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23 July 2015, 06:45
With the Commonwealth Games getting under way a year ago, here are 10 things you might remember about Glasgow 2014.
1. It was sunny.
The host city was sizzling during the opening days of the Games. A mini heatwave saw temperatures hover above 27C and visitors stocked up on bottled water and sun cream. In a city more accustomed to cloud and rain (even in the summer months), Glasgow's weather was as warm as the welcome. But the second week of events saw a return to normal business as showers set in and umbrellas were used to shelter from the rain and not as sun shades.
2. Dancing teacakes, cute Scottie dogs and that kiss.
The opening ceremony at Celtic Park marked the official start of the Games with a Scottish welcome full of humour, music and a major fundraising appeal. A squad of dancers dressed as Tunnocks teacakes proved an unexpected hit (and saw sales soar). Glasgow-born entertainer John Barrowman kissed a male cast member at a mock Gretna Green in the colourful show - a move which was hailed as a snub to homophobia in Commonwealth countries which criminalise homosexuality. But the jacketed Scottie dogs leading out the 71 teams were the stars of the night as they trotted around the stadium to cheers from the 40,000 strong crowd.
3. Usain Bolt's arrival created a bit of a storm.
When the world's fastest man touched down in Glasgow on day four of the Games, he undeniably added a little stardust to proceedings. Appearing in front of the world's media within hours of arriving, the Jamaican sprinter confirmed he would compete in the 4x100m relay on the final day. But he did not just face questions about his form ahead of the race and was quizzed on topics as wide-ranging as the Scottish independence referendum and kilts. However, it was later in the week when he was forced to deny reports that he had slurred the Games to a journalist, going on to describe the event as "awesome'' - although he did admit he was not a fan of the "too cold'' weather. He wrapped up his time in Glasgow with a lap of honour after landing his first Commonwealth gold medal. He entertained the crowds at a rain-soaked Hampden Park, posing for selfies with a Jamaican flag and a Scottish Saltire draped over his shoulders while donning a tartan hat and scarf.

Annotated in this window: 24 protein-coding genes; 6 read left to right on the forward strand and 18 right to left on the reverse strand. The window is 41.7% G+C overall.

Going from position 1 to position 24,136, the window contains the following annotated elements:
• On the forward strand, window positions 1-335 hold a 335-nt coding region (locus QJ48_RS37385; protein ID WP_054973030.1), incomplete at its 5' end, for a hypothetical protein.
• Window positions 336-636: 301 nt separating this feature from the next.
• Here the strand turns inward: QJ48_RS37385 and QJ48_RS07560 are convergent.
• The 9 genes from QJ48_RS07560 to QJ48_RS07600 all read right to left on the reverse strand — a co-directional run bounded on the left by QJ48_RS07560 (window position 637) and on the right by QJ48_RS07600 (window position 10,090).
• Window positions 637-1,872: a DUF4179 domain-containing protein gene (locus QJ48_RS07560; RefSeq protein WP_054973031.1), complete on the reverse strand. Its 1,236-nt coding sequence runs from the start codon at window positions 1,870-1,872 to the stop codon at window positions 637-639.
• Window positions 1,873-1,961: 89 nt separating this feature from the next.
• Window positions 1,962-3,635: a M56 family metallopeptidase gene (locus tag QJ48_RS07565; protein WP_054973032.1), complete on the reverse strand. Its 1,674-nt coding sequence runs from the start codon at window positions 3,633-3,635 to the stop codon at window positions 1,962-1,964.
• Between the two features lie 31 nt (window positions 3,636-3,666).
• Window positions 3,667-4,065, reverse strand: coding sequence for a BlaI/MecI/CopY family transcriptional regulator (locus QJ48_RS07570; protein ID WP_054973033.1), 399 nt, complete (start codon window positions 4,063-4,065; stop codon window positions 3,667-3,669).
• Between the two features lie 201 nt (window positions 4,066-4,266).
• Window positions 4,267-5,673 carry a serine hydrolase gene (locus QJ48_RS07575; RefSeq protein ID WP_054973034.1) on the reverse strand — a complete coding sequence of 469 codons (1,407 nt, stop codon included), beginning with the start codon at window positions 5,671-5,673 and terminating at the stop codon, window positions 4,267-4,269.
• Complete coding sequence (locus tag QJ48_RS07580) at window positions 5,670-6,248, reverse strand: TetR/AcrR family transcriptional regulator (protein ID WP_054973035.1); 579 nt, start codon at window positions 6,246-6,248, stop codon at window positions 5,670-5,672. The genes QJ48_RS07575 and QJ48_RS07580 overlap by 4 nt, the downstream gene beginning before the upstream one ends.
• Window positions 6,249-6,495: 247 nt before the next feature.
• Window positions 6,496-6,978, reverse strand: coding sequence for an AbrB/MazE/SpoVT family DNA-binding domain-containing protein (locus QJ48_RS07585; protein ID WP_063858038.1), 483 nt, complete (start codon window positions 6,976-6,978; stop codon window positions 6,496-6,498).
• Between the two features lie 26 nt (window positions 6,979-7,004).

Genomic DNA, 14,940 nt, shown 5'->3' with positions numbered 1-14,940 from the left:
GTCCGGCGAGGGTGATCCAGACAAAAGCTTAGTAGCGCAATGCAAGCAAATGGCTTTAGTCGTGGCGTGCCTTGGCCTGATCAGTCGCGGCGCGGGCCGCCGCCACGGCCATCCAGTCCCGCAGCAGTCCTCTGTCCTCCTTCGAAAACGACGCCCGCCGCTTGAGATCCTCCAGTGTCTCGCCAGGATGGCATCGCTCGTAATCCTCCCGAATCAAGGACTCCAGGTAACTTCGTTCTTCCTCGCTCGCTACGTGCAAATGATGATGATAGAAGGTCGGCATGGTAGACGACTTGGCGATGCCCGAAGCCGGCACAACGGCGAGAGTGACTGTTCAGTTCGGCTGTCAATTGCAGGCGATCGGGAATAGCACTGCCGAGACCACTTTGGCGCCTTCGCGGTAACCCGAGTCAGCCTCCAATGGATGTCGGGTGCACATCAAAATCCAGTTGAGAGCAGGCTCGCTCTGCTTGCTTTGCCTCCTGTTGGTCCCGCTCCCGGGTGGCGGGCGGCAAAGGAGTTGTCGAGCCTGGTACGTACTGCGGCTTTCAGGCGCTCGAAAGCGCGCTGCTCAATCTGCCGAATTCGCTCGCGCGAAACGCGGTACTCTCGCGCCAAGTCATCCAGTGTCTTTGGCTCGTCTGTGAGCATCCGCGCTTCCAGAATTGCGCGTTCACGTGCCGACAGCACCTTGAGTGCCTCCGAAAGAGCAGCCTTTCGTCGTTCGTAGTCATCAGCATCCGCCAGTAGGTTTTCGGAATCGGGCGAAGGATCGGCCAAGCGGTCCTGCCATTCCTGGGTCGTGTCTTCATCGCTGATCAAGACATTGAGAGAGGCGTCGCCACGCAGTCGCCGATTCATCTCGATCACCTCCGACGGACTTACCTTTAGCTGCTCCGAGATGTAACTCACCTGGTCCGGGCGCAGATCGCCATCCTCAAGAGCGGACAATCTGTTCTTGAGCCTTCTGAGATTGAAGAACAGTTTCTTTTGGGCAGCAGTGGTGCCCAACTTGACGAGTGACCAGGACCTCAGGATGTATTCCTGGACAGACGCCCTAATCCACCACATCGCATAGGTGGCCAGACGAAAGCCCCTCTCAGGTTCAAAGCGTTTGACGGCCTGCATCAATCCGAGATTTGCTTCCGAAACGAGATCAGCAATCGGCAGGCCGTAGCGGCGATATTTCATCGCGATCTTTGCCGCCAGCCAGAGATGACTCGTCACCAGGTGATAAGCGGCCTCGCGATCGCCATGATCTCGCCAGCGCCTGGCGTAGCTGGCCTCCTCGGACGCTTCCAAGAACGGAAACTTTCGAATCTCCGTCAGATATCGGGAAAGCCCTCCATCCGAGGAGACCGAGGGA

4. Everyone loved a selfie.
Athletes, visitors, officials and even royalty all got involved in the craze. But one hockey player scored the top goal on social media when she captured an image of herself alongside the Queen. Australian athlete Jayde Taylor was posing for a photo with a team-mate when the Queen appeared in the background smiling over her shoulder. The hockey player then posted the picture on Twitter, writing: "Ahhh The Queen photo-bombed our selfie!!'' It immediately swept the social media world, being retweeted thousands of times.
5. The mail man delivered.
Motherwell boxer Charlie Flynn won gold and provided a moment that will live long in the memory with his post-victory interview when he declared he was "buzzing like a jar of wasps'', before the former postal worker fought back the tears while bellowing out an emotional rendition of Flower of Scotland. The boxer, who turned professional following the Games, said after his gold-winning performance: ''The mail man has delivered once again. They all call me a skiver at work but that's how I've got such good movement - from ducking and diving behind the bags. I'll be wanting my own parking space when I go back now."